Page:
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About


Mt. Success
Success, NH

Trailheads, measurements, times, distances, and maps are all approximate and relative to the hike(s) as shown below.
Looking down the Success Trail
Looking down the Success Trail

Route: Success Trail, Mahoosuc Trail, (Mt. Success), Mahoosuc Trail, herd path, Appalachian Trail boundary cut, (Douglas DC-3 Plane Crash), Appalachian Trail boundary cut, herd path, Mahoosuc Trail, (Mt. Success), Mahoosuc Trail, Success Trail, Outlook Loop, Success Trail

With a cooler day forecasted after a recent heat wave, I took the afternoon off and headed up to the Mahoosucs.

After driving up the dusty Success Pond Road, I headed up the logging road portion of the Success Trail, parking at the first fork. In hindsight, I could have easily driven up to the end of the logging road and parked in the field next to where the trail enters the woods.

The Success Trail was generally moderate in pitch, weaving through young woods (from logging), prior to ascending on some slabs (which would be no fun if wet or icy).

Beyond the Outlook junction, the trail was quite muddy for an extended stretch, making for slow going. Finally reaching the Mahoosuc Trail, I passed a helicopter drop of bogwalk materials (hopefully they'll be installed on the upper Success Trail!), and then a fast moving AMC trail crew. While there were some steep scrambles, this section of trail was otherwise not too bad.

Reaching the summit of Mt. Success, I had excellent views into Maine and Northern New Hampshire. Continuing south, I walked along vast ledges and alpine meadows - an absolutely amazing area. Just under 10 minutes south of the summit, I saw a random large boulder to the left of the trail. From next to this boulder, I followed a herd path through a ledgy area, ducking into the woods at the lower corner. From here, the herdpath continued briefly to the Appalachian Trail corridor boundary, which was heavily blazed and cut to be a few feet wide. Taking a right onto the cut, I descended for about 5 minutes through some sprucy areas until I reached the wreckage.

The wreckage was certainly spooky, especially considering two people lost their lives here. In addition, a tree branch was hitting the side of the plane as the wind blew, giving an eerie sound.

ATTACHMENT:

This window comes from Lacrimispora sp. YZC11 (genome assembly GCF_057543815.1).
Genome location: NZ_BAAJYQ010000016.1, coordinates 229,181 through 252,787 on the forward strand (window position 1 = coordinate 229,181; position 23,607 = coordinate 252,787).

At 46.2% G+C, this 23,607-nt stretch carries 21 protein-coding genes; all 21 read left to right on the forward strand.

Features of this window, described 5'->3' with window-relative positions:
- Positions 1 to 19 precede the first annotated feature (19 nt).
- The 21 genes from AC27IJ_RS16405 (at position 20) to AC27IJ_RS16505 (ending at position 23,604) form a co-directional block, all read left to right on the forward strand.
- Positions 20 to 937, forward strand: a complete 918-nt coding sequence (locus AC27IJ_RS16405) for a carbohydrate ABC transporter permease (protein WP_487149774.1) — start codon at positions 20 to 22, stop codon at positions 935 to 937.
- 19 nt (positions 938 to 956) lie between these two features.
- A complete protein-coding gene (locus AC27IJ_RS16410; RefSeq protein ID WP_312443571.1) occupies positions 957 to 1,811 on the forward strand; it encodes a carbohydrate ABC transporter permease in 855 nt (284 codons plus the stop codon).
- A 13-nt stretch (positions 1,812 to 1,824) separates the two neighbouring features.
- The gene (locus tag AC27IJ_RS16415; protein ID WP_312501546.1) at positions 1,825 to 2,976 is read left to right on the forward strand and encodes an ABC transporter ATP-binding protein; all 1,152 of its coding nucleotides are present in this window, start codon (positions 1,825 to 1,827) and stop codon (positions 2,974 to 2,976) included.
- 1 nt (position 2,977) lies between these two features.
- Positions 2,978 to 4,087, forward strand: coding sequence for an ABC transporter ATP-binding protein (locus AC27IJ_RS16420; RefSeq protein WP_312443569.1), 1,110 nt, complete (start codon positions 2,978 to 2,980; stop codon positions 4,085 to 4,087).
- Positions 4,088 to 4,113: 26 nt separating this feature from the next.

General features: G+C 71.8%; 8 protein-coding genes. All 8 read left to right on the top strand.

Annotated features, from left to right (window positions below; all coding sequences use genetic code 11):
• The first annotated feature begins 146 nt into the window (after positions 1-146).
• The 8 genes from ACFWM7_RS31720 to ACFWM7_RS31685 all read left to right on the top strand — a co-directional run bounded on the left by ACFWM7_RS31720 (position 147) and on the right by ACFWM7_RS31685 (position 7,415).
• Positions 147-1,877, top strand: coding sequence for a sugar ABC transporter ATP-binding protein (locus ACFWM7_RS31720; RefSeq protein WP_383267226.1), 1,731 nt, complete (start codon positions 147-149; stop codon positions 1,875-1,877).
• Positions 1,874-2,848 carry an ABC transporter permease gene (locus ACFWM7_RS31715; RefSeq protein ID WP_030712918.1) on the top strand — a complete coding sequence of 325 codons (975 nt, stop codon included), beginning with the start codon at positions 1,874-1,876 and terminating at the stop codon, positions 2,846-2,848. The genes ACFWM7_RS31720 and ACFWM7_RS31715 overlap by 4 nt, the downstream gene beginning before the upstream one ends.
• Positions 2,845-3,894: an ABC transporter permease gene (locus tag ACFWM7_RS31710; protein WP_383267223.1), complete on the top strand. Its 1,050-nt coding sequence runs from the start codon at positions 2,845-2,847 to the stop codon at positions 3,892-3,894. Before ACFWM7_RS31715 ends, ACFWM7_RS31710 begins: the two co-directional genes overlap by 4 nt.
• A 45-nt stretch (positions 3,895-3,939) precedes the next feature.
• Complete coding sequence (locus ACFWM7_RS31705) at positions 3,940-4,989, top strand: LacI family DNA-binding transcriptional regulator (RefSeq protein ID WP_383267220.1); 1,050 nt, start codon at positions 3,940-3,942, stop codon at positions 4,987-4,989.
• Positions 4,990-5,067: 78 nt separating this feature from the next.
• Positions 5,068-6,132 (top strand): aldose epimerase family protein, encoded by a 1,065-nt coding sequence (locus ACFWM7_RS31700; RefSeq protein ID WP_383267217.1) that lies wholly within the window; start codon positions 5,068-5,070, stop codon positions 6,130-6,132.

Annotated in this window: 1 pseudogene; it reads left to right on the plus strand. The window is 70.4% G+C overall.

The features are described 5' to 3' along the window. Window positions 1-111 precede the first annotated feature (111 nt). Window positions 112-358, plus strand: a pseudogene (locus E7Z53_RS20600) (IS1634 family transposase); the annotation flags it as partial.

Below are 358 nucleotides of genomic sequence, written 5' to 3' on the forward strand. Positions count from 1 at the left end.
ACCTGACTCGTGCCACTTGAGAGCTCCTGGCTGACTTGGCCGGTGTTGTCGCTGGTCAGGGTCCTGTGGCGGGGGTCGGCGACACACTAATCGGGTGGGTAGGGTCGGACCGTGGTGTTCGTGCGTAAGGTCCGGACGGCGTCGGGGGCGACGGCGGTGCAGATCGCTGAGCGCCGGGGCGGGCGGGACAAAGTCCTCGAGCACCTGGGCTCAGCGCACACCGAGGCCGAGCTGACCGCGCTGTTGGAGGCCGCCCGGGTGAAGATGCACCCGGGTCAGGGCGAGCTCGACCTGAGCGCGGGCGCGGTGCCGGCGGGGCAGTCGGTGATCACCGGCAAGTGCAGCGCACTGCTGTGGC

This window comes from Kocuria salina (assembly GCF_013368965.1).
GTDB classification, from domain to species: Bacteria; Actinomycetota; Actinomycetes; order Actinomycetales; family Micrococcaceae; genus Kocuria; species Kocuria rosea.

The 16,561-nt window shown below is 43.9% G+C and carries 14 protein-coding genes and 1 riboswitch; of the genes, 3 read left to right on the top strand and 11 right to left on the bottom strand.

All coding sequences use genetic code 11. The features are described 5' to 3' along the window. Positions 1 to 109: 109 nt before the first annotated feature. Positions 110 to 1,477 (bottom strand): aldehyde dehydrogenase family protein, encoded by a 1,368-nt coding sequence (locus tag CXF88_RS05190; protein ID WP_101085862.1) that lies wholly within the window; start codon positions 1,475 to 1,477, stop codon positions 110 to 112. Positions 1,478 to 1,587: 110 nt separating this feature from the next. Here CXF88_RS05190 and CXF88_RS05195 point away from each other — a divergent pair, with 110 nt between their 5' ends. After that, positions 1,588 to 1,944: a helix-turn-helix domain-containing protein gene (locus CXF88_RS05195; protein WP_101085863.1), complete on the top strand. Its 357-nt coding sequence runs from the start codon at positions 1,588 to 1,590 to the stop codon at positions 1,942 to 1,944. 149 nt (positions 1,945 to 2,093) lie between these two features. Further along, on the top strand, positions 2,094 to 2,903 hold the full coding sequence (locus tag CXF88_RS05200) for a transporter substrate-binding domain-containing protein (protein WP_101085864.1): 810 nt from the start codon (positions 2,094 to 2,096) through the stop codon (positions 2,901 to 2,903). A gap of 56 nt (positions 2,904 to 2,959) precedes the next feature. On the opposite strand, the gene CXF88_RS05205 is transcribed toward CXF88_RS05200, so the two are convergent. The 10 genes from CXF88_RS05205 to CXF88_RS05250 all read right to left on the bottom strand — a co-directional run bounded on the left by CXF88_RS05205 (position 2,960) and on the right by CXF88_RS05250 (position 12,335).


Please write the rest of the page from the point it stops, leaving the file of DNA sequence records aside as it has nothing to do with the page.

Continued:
Back on Mt. Success, I enjoyed the bug-free views for a bit, prior to descending to the Success Trail. I took a brief detour onto the Outlook Loop, which revealed some spectacular views from its dramatic cliffs.


Hike Ratings
Getting To Trailhead: Moderate
Destination: Mt. Success
Length: Moderate
Steepness: Very Difficult
Navigation: Easy
Views: Excellent
Crowds: Minimal


Hike Stats
Date Hiked: Thursday, May 27, 2010
Hike Commenced: 2:14 PM
Parking Elevation: 1,635'
Destination: Mt. Success
Ascent Commenced: 2:19 PM
Summit Reached: 3:32 PM
Time Elapsed: 01:13
Trailhead Elevation: 1,720'
Summit Elevation: 3,565'
Vertical Gain: 1,925'
Hike Ended: 5:46 PM
Hike Time Elapsed: 03:32
Hike Vertical Gain: 2,365'


The Success Trail trailhead at the end of the logging road
The Success Trail trailhead at the end of the logging road

Looking at Old Speck and Goose Eye from Mt. Success - Click to enlarge
Looking at Old Speck and Goose Eye from Mt. Success

Looking down the Mahoosuc Trail south of Mt. Success
Looking down the Mahoosuc Trail south of Mt. Success

The remains of Northeast Airlines Flight 792 near the summit of Mt. Success
The remains of Northeast Airlines Flight 792 near the summit of Mt. Success




Directions to trailhead: Take Route 16 North from Gorham, NH. Take a right onto Route 16 Truck Route (Unity Street). This will become Coos Street, then Hutchins Street. Take a right onto a road with a brown OHRV sign (Success Pond Road). Head up this dirt road for around 5.4 miles (if Alder Brook Road is seen on the left, you've gone too far). A small sign will be on the right for Success Trail, a logging road at this point. As of May 2010, one could park a minute or two up this road at the fork on the right (trail goes right), or at the end of the logging road portion of the trail in a big field (a minute or two beyond the fork). The Success Trail proper starts at the back end of this field.

Back to Mt. Success Profile




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